Frank Luntz, arguably the GOP’s top messaging strategist, said Wednesday:
“I’m so scared of this anti-Wall Street effort. I’m frightened to death. They’re having an impact on what the American people think of capitalism.”
So just as he did with his infamous 2003 global warming warming memo – which taught conservatives how to sound like they care about the issue while opposing all action — Luntz has some key advice for Republicans on how to pretend to care about regular people while continuing to screw them over.
Amazingly, “Yahoo News sat in on the session,” where Luntz went through his spin at the Republican Governor’s Association on “How can Republicans do a better job of talking about Occupy Wall Street?”
Here are key do’s and don’ts from Luntz:
- Don’t say ‘capitalism.’
- Don’t say that the government ‘taxes the rich.’ Instead, tell them that the government ‘takes from the rich.’
- Republicans should forget about winning the battle over the ‘middle class.’ Call them ‘hardworking taxpayers.’
- Don’t say ‘government spending.’ Call it ‘waste.’
- Don’t ever say you’re willing to ‘compromise.’
- The three most important words you can say to an Occupier: ‘I get it.’
- Out: ‘Entrepreneur.’ In: ‘Job creator.’
- “Climate change” is less frightening than “global warming”
- Don’t ever ask anyone you want them to ‘sacrifice.’
- Always blame Washington.
Yes, and some in the media still try to apportion blame equally between Democrats and Republicans for the toxic state of American politics.
George Orwell, in his famous 1946 essay, “Politics and the English Language,” wrote that
“In our time, political speech and writing are largely the defense of the indefensible. Political language … is designed to make lies sound truthful and murder respectable, and to give an appearance of solidity to pure wind.”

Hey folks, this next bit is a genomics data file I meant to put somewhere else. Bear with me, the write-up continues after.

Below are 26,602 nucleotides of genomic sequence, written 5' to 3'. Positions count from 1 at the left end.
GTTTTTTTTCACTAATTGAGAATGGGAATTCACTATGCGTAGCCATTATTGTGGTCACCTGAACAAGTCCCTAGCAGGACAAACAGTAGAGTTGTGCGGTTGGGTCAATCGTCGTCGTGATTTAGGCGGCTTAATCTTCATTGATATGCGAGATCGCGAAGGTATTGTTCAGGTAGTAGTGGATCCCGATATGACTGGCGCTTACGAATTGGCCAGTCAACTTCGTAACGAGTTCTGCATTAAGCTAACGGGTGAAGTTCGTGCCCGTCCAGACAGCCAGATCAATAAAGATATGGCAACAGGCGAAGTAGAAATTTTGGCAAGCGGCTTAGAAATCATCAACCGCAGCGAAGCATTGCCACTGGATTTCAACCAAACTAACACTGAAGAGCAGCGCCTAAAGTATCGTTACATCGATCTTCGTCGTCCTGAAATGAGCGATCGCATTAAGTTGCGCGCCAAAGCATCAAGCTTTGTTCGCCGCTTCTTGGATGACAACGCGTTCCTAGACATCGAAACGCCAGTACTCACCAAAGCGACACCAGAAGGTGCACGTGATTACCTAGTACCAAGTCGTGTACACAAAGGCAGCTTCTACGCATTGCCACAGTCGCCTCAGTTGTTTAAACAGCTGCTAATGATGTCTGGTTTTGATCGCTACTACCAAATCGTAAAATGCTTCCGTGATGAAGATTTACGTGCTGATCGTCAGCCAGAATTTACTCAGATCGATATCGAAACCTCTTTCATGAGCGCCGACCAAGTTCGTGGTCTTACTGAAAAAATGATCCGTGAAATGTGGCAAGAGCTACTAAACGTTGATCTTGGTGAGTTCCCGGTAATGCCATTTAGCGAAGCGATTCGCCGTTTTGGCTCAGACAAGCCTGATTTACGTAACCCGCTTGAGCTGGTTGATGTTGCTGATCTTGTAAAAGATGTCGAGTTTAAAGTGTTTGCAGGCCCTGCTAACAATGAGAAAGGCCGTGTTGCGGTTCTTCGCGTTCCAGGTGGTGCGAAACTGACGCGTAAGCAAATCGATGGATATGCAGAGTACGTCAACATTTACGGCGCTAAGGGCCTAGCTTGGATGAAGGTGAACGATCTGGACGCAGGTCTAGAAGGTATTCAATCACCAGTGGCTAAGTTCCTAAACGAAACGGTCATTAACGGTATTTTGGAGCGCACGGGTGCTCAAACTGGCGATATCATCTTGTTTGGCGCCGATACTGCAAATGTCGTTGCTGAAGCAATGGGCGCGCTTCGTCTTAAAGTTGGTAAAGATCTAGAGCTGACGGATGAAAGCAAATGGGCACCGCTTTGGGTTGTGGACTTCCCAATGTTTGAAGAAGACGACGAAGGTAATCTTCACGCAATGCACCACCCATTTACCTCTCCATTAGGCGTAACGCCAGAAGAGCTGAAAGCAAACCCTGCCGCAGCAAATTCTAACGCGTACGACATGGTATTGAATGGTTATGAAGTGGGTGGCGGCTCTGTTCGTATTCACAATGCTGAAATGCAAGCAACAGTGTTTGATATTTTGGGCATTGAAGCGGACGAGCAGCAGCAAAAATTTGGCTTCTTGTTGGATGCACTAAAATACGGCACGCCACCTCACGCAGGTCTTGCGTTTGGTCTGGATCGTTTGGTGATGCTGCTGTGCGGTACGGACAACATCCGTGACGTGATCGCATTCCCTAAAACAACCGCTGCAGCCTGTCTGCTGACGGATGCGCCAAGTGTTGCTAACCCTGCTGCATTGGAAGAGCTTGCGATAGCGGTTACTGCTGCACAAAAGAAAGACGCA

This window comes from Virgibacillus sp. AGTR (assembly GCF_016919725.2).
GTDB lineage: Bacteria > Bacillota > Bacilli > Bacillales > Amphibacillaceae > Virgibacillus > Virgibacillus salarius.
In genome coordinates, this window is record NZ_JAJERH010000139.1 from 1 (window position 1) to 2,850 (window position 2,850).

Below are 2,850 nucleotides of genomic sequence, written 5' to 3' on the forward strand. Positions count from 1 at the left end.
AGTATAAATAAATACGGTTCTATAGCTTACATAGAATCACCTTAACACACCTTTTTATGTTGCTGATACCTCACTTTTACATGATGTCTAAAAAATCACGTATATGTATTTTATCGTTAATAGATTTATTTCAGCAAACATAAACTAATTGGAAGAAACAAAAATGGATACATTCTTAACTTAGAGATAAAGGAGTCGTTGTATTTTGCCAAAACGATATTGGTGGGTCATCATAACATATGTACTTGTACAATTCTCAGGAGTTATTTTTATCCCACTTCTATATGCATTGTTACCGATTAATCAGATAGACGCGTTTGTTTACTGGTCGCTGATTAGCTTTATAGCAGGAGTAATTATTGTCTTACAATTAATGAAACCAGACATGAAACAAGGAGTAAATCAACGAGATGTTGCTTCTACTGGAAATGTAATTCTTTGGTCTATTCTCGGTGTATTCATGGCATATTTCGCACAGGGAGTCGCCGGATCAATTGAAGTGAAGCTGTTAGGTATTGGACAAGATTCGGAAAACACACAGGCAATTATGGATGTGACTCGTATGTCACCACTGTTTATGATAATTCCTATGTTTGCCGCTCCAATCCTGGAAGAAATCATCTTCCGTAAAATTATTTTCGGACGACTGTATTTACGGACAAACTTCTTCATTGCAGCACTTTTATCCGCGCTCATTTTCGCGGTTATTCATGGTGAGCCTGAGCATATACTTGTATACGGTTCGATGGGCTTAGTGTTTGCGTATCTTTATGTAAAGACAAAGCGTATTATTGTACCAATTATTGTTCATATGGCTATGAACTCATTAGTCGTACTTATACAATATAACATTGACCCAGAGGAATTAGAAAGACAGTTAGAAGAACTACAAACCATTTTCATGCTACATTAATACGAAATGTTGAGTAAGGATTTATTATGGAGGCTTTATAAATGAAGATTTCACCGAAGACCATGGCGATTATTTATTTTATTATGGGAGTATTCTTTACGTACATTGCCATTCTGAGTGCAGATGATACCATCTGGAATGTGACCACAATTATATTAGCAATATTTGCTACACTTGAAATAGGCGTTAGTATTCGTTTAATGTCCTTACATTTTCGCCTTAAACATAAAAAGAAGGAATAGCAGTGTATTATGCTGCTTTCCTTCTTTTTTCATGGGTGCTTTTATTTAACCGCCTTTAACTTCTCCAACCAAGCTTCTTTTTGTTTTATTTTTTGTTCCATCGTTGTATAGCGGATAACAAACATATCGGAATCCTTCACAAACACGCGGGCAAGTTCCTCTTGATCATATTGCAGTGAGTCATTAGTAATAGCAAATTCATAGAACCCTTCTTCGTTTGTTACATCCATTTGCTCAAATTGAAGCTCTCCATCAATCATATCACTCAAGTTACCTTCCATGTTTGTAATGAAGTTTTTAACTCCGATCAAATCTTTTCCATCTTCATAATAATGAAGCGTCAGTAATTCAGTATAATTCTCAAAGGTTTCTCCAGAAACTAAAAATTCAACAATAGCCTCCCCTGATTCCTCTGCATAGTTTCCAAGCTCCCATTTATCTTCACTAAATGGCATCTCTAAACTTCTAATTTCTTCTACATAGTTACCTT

Democrats do sometimes misuse the language and create euphemisms. All politicians do. But it is Luntz and his legion of conservative followers who have twisted the English language beyond recognition. They are the true Orwellians. The GOP parrot him as if they were reciting lessons in grammar school (see, for instance, Luntz’s memo, “The Language of Healthcare 2009,” which became the GOP playbook for attacking reform).
Is there any nonsense phrase that has been repeated to death this year more than “job creator” — in spite of the fact that for all of the wealth GOP policies have showered on the wealthy they didn’t actually create any net jobs under President Bush?
And yes, I put “Climate change” is less frightening than “global warming” into the list above even though it is from Luntz’s 2003 climate memo. I included it because conservatives continue trying to blame “the left” for supposedly changing the name from “global warming” to “climate change” (see Debunking the dumbest denier myth: ‘Climate Change’ vs. ‘Global Warming’). For the record, while I would normally be inclined to recommend progressives say the exact opposite of whatever Luntz recommends for conservatives, there is way too much conflicting analysis to suggest that one of those terms is somehow more effective than the other. Feel free to use both.
How powerful are Luntz’s memos in the energy/climate debate (he wrote one on energy in 2005)? Just think how many people who want to sound like they care about the issue follow his advice and talk about breakthrough technology as the only answer — see Bush climate speech follows Luntz playbook: “Technology, technology, blah, blah, blah.” As Business Week noted at the time “what’s most striking about Bush’s Apr. 27 speech is how closely it follows the script written by Luntz earlier this year.”
Returning to Luntz’s Occupy Wall Street advice, his comments on capitalism are the most revealing and important for progressives.